As with human beings, investment properties have hierarchy of needs which includes operational and strategic involvement of both the asset and property managers.
Maslow’s theory suggests that the most basic level of needs must be met before the individual will strongly desire (or focus motivation upon) the secondary or higher level needs. As with Maslow’s theory of human nature, the same can be applied to the specialised management approach adopted by Broll.
According to Heidi Rix, Broll Property Group: Director for Investor Services, asset management is the key to success and this is done by way of aligning the interests of the property investor, the tenants and the manager utilising a blended recipe of skill, experience, knowledge, relationships and proactive operational efficiency including establishing proper checks and balances in the property operation process.
Rix explained that while the holistic real estate management solution offers a hierarchy of needs, not one aspect of such hierarchy is more important than the other – each being both mutually exclusive and inclusive.
At the bottom of the pyramid of the real estate hierarchy of needs is the solid foundation of Facilities Management which includes building, property operations and maintenance, tenant service requests, on-site management, staff and procurement, health and safety and environmental aspects; all of which provide the safe, secure and comfortable commercial environment for all users of the respective property.
This is followed on the next level of the hierarchy by property management which includes services such as lease administration, rent and service charge management, tenant relationship management, accounting, staff, human resources and marketing for example, all of which address the needs of contractual commitment fulfilment and relationship building.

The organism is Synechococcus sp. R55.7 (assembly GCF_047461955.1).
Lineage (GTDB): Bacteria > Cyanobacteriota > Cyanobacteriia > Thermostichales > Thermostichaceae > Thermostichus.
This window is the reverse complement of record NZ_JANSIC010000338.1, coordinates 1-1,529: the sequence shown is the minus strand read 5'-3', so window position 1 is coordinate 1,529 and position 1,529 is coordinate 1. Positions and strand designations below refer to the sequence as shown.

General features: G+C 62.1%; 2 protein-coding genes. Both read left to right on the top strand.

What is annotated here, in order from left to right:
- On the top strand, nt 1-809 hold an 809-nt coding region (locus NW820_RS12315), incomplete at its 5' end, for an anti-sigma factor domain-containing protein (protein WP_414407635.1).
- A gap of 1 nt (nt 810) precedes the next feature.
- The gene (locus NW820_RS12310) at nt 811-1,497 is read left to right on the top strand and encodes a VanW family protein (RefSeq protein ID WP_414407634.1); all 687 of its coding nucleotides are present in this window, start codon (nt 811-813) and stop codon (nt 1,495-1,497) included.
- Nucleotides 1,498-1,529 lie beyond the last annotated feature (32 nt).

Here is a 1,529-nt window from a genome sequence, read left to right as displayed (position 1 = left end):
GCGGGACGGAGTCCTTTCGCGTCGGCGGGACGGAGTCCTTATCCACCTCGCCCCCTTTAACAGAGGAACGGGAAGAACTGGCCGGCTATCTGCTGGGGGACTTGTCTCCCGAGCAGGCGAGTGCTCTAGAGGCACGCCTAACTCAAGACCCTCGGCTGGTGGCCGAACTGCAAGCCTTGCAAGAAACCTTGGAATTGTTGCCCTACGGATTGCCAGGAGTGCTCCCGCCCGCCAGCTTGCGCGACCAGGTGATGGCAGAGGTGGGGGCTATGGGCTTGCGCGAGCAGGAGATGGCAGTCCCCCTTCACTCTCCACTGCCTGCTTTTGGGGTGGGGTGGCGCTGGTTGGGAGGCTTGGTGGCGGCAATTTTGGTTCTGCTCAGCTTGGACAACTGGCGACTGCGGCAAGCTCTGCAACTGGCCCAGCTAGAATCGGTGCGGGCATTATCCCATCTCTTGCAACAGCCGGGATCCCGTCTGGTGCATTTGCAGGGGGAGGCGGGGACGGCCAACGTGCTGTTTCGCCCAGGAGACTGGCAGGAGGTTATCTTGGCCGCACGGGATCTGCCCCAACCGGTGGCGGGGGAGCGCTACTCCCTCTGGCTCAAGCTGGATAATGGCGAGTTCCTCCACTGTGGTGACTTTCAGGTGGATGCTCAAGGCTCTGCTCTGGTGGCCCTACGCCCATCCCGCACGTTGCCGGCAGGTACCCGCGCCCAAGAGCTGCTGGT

Further up the pyramid, is asset management which includes aspects such as market intelligence and research as well as property sector specifics, projections, appraisals and capital projects, strategic leasing and renewals planning, value add initiatives and income risk mitigation; all of which address the strategic long term planning and investment growth of the asset under management.
The top of the pyramid, said Rix, is investment or fund management which focuses on investor relations, the property portfolio strategy, the buy, hold, sale of properties and looking at the overall total returns of the property investment as well as aspects of gearing and financial structuring for property transactions.
She pointed out that the right holistic management solution is important in unlocking the property investment value and property managers need to have business intelligence skills in order to best manage the property and investment asset. In other words, managers need to be aware and keep abreast of what is happening in the economy, the property industry and its respective sectors.
Strategic relationships with both tenants and management partners, together with on-going research become crucial and permit the competitive advantage in this instance.
Speaking at the 5th Annual State-Owned Assets Supervision and Administration Conference that took place in September in Cape Town, Rix said in asset and property management, the management strategy, approach and the means must accomplish the client’s short, medium, long term and ultimate investment objectives.
This year’s event among other things focused on challenges facing public sector asset management.
“The development of a strategic plan lies in understanding and adapting to the investment environment and the client’s objectives, needs and requirements of the property or portfolio investment.
“Management is never static and should be proactive and dynamic,” said Rix.